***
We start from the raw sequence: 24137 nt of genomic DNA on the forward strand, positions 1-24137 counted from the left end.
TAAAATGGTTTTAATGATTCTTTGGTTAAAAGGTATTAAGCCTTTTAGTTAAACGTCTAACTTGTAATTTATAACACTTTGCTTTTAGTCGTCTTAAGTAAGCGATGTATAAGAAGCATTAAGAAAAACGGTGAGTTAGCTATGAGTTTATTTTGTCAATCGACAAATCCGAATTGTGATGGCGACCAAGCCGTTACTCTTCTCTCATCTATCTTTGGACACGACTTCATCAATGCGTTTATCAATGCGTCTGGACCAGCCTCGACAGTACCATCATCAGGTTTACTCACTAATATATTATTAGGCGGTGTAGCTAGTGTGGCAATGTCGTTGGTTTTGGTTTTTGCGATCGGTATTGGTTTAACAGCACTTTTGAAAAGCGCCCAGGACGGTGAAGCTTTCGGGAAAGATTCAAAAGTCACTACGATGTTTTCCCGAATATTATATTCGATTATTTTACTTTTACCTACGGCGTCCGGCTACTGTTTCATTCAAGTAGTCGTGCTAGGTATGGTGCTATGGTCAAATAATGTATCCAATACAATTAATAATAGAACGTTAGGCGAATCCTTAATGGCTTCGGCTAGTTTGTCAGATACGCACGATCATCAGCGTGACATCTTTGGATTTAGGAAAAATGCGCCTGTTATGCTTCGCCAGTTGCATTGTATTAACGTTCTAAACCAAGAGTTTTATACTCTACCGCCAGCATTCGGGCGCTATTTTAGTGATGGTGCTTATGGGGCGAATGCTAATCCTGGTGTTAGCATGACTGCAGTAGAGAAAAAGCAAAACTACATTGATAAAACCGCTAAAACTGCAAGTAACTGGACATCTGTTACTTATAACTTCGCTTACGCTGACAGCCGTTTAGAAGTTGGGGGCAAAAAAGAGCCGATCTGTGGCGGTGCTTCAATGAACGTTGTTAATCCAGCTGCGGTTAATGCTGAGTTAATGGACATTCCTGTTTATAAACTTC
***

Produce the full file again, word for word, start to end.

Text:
We start from the raw sequence: 24137 nt of genomic DNA on the forward strand, positions 1-24137 counted from the left end.
TAAAATGGTTTTAATGATTCTTTGGTTAAAAGGTATTAAGCCTTTTAGTTAAACGTCTAACTTGTAATTTATAACACTTTGCTTTTAGTCGTCTTAAGTAAGCGATGTATAAGAAGCATTAAGAAAAACGGTGAGTTAGCTATGAGTTTATTTTGTCAATCGACAAATCCGAATTGTGATGGCGACCAAGCCGTTACTCTTCTCTCATCTATCTTTGGACACGACTTCATCAATGCGTTTATCAATGCGTCTGGACCAGCCTCGACAGTACCATCATCAGGTTTACTCACTAATATATTATTAGGCGGTGTAGCTAGTGTGGCAATGTCGTTGGTTTTGGTTTTTGCGATCGGTATTGGTTTAACAGCACTTTTGAAAAGCGCCCAGGACGGTGAAGCTTTCGGGAAAGATTCAAAAGTCACTACGATGTTTTCCCGAATATTATATTCGATTATTTTACTTTTACCTACGGCGTCCGGCTACTGTTTCATTCAAGTAGTCGTGCTAGGTATGGTGCTATGGTCAAATAATGTATCCAATACAATTAATAATAGAACGTTAGGCGAATCCTTAATGGCTTCGGCTAGTTTGTCAGATACGCACGATCATCAGCGTGACATCTTTGGATTTAGGAAAAATGCGCCTGTTATGCTTCGCCAGTTGCATTGTATTAACGTTCTAAACCAAGAGTTTTATACTCTACCGCCAGCATTCGGGCGCTATTTTAGTGATGGTGCTTATGGGGCGAATGCTAATCCTGGTGTTAGCATGACTGCAGTAGAGAAAAAGCAAAACTACATTGATAAAACCGCTAAAACTGCAAGTAACTGGACATCTGTTACTTATAACTTCGCTTACGCTGACAGCCGTTTAGAAGTTGGGGGCAAAAAAGAGCCGATCTGTGGCGGTGCTTCAATGAACGTTGTTAATCCAGCTGCGGTTAATGCTGAGTTAATGGACATTCCTGTTTATAAACTTC